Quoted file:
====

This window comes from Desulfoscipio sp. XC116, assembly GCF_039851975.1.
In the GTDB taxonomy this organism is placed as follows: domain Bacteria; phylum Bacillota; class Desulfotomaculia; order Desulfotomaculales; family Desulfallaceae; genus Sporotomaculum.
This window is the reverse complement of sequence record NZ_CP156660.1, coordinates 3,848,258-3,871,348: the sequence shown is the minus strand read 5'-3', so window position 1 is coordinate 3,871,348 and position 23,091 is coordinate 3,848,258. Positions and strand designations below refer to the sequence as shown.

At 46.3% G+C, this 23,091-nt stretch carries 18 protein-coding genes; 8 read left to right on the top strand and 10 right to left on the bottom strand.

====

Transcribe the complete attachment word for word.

This window comes from Desulfoscipio sp. XC116, assembly GCF_039851975.1.
In the GTDB taxonomy this organism is placed as follows: domain Bacteria; phylum Bacillota; class Desulfotomaculia; order Desulfotomaculales; family Desulfallaceae; genus Sporotomaculum.
This window is the reverse complement of sequence record NZ_CP156660.1, coordinates 3,848,258-3,871,348: the sequence shown is the minus strand read 5'-3', so window position 1 is coordinate 3,871,348 and position 23,091 is coordinate 3,848,258. Positions and strand designations below refer to the sequence as shown.

At 46.3% G+C, this 23,091-nt stretch carries 18 protein-coding genes; 8 read left to right on the top strand and 10 right to left on the bottom strand.